In the wake of reports that Amazon paid no federal taxes last year, Democratic presidential hopeful Joe Biden took to Twitter yesterday to complain about the tech behemoth's tax bill:
Amazon wasn't having it. "We've paid $2.6B in corporate taxes since 2016," it tweeted back. "We pay every penny we owe. Congress designed tax laws to encourage companies to reinvest in the American economy. We have. $200B in investments since 2011 & 300K US jobs. Assume VP Biden's complaint is w/ the tax code, not Amazon."
First things first: Amazon does indeed pay taxes. In 2018, it shelled out $1.18 billion in local, state, and international income levies.
Federal corporate taxes are a different story, since Congress specifically devised them with a set of deductions meant to incentivize investment, create jobs, and spur economic growth. And Amazon does all that. In 2017, for instance, it invested $22.6 billion in research and development—the highest of any company that year. That huge number is just one such deduction included in the tax code, which explains how Amazon skirted federal taxes even with an impressive $11 billion in profits.
It's misleading for Biden to lament that these numbers indicate that the tax code is rewarding wealth instead of work. Research and development are work, after all. If Amazon were getting a tax break for letting money gather interest in the bank, his complaint might make sense, but that's not what's going on here.
This isn't the first time a company has faced ire for its tax history. In response to a barrage of headlines about Netflix paying $0 in taxes, for example, the streaming service pointed out that it had shelled out $131 million in cash levies in 2018. Those taxes were international, which the U.S. credits.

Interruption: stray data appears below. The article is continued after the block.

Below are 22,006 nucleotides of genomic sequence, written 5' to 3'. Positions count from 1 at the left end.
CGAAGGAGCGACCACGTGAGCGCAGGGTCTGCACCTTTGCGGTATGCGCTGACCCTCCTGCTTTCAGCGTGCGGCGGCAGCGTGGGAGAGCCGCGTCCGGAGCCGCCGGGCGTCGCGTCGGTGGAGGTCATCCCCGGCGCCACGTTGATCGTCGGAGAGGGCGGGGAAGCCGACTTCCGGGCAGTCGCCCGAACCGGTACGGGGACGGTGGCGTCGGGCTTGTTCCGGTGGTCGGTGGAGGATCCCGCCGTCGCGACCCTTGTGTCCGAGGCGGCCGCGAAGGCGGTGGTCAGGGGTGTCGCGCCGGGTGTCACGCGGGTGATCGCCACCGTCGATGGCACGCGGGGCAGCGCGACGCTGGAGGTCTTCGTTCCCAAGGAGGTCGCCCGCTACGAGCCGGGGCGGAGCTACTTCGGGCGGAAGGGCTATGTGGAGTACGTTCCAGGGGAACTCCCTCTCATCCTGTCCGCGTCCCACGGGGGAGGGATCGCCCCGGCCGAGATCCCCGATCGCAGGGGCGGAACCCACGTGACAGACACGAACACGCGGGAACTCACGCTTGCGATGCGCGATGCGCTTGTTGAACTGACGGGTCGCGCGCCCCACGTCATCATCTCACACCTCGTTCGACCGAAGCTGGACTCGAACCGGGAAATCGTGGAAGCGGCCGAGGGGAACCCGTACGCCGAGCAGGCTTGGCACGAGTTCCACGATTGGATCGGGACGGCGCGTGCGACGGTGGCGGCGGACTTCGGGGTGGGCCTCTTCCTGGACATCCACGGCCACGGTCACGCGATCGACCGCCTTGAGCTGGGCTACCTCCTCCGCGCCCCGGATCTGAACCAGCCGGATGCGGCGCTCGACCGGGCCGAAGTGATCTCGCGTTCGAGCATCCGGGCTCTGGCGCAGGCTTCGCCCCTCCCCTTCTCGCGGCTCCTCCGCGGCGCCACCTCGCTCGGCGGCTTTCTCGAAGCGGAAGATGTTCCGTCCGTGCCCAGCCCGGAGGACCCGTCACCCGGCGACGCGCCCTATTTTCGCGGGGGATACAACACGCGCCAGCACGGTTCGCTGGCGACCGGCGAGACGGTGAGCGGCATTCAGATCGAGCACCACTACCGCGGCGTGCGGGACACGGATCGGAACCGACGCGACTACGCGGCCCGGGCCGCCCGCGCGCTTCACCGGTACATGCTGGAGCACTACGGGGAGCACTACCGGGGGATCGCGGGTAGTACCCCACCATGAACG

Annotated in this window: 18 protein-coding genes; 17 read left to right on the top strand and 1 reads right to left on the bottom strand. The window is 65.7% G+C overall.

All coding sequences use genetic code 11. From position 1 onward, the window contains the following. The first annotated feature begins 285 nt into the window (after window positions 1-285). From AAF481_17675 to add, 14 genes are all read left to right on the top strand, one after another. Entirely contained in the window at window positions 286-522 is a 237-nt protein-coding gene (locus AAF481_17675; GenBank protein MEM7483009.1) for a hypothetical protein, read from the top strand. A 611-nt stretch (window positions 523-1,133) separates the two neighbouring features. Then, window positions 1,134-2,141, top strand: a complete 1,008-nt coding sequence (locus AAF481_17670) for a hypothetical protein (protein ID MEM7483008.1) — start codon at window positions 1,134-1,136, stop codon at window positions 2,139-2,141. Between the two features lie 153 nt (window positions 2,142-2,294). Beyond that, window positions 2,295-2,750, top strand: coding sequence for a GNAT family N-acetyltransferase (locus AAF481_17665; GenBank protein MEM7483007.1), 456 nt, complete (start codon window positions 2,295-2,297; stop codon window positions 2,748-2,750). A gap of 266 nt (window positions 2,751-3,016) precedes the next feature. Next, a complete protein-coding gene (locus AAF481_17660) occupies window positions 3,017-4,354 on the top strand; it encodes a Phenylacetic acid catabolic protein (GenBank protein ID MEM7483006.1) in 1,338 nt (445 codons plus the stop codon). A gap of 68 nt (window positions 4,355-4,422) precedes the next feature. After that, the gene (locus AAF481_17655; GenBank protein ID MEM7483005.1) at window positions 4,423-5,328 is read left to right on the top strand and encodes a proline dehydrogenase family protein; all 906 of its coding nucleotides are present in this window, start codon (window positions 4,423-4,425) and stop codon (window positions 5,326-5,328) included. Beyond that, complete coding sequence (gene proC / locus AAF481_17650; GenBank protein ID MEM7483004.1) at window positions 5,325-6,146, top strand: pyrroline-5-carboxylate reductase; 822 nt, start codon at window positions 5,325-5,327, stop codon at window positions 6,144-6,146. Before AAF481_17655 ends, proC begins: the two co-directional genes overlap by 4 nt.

And in May 2019, Delta CEO Ed Bastian defended the airline's tax filings on the Corner Office podcast:
We're following the tax code. Delta, as you recall, lost a lot of money. We lost almost $20 billion post-9/11. We went through some very difficult economies over the last 20 years. And so, what we're doing is we're able to offset the losses of those years against the profits of today. We have probably only have about another year or so left in those losses, and then at that point then we should start being a cash taxpayer once again. But, you know, these are hard-earned losses, I would say, that we utilize, and our people had real pain attached to them. I am proud that we've got the best profit-sharing plan in corporate America for our employees. They get 15% of the profits of the company; $1.3 billion we paid last year, so yeah, I think we're doing our share.
You could make a reasonable case that it's better to tax companies at a consistent rate than to try to encourage or discourage different sorts of behavior via the tax code. But it seems inappropriate to condemn companies for taking advantage of the incentives enshrined in the law. And you shouldn't say a company isn't paying any taxes when its tax bill is actually more than a billion.